Setters' Ghost Golf Club charms iron wielders with an 18-hole semi-private course that unravels its emerald links across 6,350 yards of rolling farmlands. With four sets of tee decks, birdie hunters of all levels can comb the velvet fairways while breath-abating views of the Niagara Escarpment and Georgian Bay distract them from wayward approach shots and singing telegram caddies. Camel-coloured bunkers and pockets of pasture grass dapple the fertile splendour and swallow dimpled pills yearning for a more victorious landing. Settlers' Ghost challenges scratch players with a sinuous orientation, and its bent grass tees and magnificent vistas beckon casual shooters.
Radio Café whips up a midday menu of light lunch offerings. Diners can graze on whole wheat, plain, or sun-dried tomato wraps ($5.95) filled with such proteins as Thai curry chicken salad or smoked salmon and cream cheese, and those craving pressed and wrinkle-free fare can fill their feedbags with a grilled panini ($6.75) on thin focaccia, encasing grilled vegetables and goat cheese or rosemary ham, glazed onions, and Monterey Jack. A fresh-baked daily quiche ($5.09) bears a rotating cast of ingredients such as braised leeks, fresh thyme, and goat cheese. To quench thirst and caffeine cravings, Radio Café brews up a selection of specialty coffee drinks made from its own fair-trade MacLaren blend (starting at $1.48), as well as an array of loose-leaf organic teas ($1.67). Visitors can lunch next to a modern brick fireplace in the café's cozy interior or eat outdoors in the gallery's sculpture courtyard when the weather cooperates and the statuary isn't feeling standoffish.
Certified by the world's largest diving training organization, and located near some of Barrie's best scuba hot spots, Dive Central is perfectly positioned to take students sub-marine. After an in-class or online introductory session, PADI-certified instructors give students as young as 10 years old a chance to test their sea lungs and Marco Polo skills in the safety of an on-site pool. In these confined dives, students will learn a watery cornucopia of aquatic aptitudes, including how to share or replace masks and how communicate in Welsh, the language of whales. Finally, students break Mother Earth's millennia-long stranglehold, striking out for the briny deep in a series of four open-water dives. After the run of classes, which can be completed in three or four days, you'll finally be able to dive to 60 feet with a partner, thus gaining the competitive edge at the neighbourhood apple-bobbing championship.
Simcoe Brewing Company offers brew aficionados the chance to crank out custom, made-to-order brews that balance the depths of their customers' culinary imaginations with the artistry of their alcohol-fermenting abilities. Crafted specifically for today's Groupon, GrouBrew is a limited release formulated so as to not offend picky palates or mature Goldilockses, tasting neither too heavy nor too bitter nor too malty.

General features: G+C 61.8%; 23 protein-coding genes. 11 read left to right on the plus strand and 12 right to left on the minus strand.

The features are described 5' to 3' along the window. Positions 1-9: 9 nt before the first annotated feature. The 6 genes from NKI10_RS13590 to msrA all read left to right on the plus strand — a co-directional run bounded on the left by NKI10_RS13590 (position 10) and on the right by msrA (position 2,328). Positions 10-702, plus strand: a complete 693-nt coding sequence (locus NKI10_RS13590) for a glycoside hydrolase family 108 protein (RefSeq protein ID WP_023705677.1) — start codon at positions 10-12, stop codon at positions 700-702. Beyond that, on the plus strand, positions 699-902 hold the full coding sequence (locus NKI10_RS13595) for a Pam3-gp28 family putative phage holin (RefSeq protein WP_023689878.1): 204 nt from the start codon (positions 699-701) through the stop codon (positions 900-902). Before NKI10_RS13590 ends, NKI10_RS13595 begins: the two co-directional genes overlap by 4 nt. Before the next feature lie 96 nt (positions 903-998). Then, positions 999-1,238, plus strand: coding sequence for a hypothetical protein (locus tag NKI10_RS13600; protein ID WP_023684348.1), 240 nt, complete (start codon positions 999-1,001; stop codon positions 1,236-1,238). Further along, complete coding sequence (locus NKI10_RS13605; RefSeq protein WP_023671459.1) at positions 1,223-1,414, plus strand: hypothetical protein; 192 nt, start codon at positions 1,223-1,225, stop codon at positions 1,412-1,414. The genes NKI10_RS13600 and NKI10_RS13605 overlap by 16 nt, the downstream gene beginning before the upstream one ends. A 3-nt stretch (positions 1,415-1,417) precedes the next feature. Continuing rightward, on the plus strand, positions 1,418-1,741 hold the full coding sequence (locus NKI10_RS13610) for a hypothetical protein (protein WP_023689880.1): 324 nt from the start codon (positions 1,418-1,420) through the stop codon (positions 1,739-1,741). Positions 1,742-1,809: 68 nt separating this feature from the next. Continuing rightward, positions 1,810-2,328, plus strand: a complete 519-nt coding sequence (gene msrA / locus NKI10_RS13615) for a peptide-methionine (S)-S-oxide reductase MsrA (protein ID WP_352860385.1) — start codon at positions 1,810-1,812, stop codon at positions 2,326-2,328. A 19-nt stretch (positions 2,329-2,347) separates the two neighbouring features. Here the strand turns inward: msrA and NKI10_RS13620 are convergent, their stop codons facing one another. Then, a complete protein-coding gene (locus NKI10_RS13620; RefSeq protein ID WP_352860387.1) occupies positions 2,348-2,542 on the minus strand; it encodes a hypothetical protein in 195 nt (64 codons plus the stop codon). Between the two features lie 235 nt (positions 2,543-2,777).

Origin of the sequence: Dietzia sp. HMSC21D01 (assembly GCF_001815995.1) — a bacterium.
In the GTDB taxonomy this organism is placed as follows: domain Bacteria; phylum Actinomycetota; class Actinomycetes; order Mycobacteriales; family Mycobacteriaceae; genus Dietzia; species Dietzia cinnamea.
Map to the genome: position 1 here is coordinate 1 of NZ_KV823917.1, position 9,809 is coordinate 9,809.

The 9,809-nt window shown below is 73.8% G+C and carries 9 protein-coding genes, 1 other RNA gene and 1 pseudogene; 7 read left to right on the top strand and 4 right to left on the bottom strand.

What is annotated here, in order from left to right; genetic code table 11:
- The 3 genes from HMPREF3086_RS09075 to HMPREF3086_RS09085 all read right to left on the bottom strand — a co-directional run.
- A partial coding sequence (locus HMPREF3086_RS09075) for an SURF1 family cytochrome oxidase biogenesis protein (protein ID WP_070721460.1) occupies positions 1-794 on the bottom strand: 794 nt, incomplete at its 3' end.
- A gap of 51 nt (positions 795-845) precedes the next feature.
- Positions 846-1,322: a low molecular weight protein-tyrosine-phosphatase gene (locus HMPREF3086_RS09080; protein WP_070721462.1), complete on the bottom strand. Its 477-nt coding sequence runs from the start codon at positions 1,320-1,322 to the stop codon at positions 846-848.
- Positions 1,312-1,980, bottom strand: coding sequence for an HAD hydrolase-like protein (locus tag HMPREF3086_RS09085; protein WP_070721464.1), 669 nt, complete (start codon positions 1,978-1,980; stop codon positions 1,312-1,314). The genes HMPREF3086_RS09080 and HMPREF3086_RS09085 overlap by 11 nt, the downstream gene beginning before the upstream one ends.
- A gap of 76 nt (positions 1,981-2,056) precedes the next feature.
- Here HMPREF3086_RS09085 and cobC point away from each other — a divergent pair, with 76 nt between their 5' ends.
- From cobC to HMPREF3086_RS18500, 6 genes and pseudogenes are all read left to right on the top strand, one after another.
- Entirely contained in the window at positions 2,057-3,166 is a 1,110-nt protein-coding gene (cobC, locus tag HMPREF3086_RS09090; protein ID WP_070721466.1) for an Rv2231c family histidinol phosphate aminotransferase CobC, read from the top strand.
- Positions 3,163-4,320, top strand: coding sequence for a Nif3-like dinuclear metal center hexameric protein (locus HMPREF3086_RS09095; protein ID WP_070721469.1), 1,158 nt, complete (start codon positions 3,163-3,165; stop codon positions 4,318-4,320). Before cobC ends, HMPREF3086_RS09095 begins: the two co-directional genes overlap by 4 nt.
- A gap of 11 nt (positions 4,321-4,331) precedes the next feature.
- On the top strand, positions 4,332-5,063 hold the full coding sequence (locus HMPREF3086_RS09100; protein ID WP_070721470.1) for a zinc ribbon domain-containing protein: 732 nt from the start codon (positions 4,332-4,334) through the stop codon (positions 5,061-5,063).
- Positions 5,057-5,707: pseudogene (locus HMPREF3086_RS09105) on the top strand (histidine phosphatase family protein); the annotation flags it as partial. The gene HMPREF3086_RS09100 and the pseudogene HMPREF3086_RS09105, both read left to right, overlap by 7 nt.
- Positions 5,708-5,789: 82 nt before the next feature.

Borden Golf Club has been a golfers’ sanctuary since its nine-hole course was sculpted into the rolling countryside in 1917, an emerald landscape that has expanded into a 27-hole golf complex. The original, nine-hole layout, known as Anderson Park Golf Course, presents a 3,209-yard Scottish links-style design, allowing clubbers to get in touch with the game’s roots without having to play a whole round with nothing but a mashie niblick and Loch Ness egg.
Built alongside its smaller predecessor in 1954, Circled Pine Golf Course ambles over 6,488 yards of contoured fairways and small greens. The course’s most difficult hole, the 448-yard, par 4 15th, will test even scratch golfers as they must bend shots around a dogleg left and find driftwood on which to float their bag across a creek stationed 60 yards in front of the green. After rounds, Borden Golf Club’s Players Lounge offers refuelling fare for golfers in the form of chicken pot pie, steak, and a variety of burgers and sandwiches.
Chirping birds and the wind in the trees are the only sounds that break the silence in Muskoka Forest. Until a human flies screaming through the canopy, that is. Treetop Trekking by Arbraska's seven aerial-rope courses wind through the forest canopies, challenging visitors with levels of difficulty increasing from beginner to advanced. Guides begin each adventure with a brief equipment-and-technique orientation, and gradually clear visitors for more difficult runs based on their performance.
Once they're cleared for climbing, participants scramble across bridges made of swinging, suspended logs. They crawl across webs of cargo netting, and swing through monkey cables. A series of ziplines completes each course. Guides help adventure-seekers navigate these treetop courses during regular day tours, or during more challenging night climbs, during which participants have only a headlamp and a guide to asking owls for directions.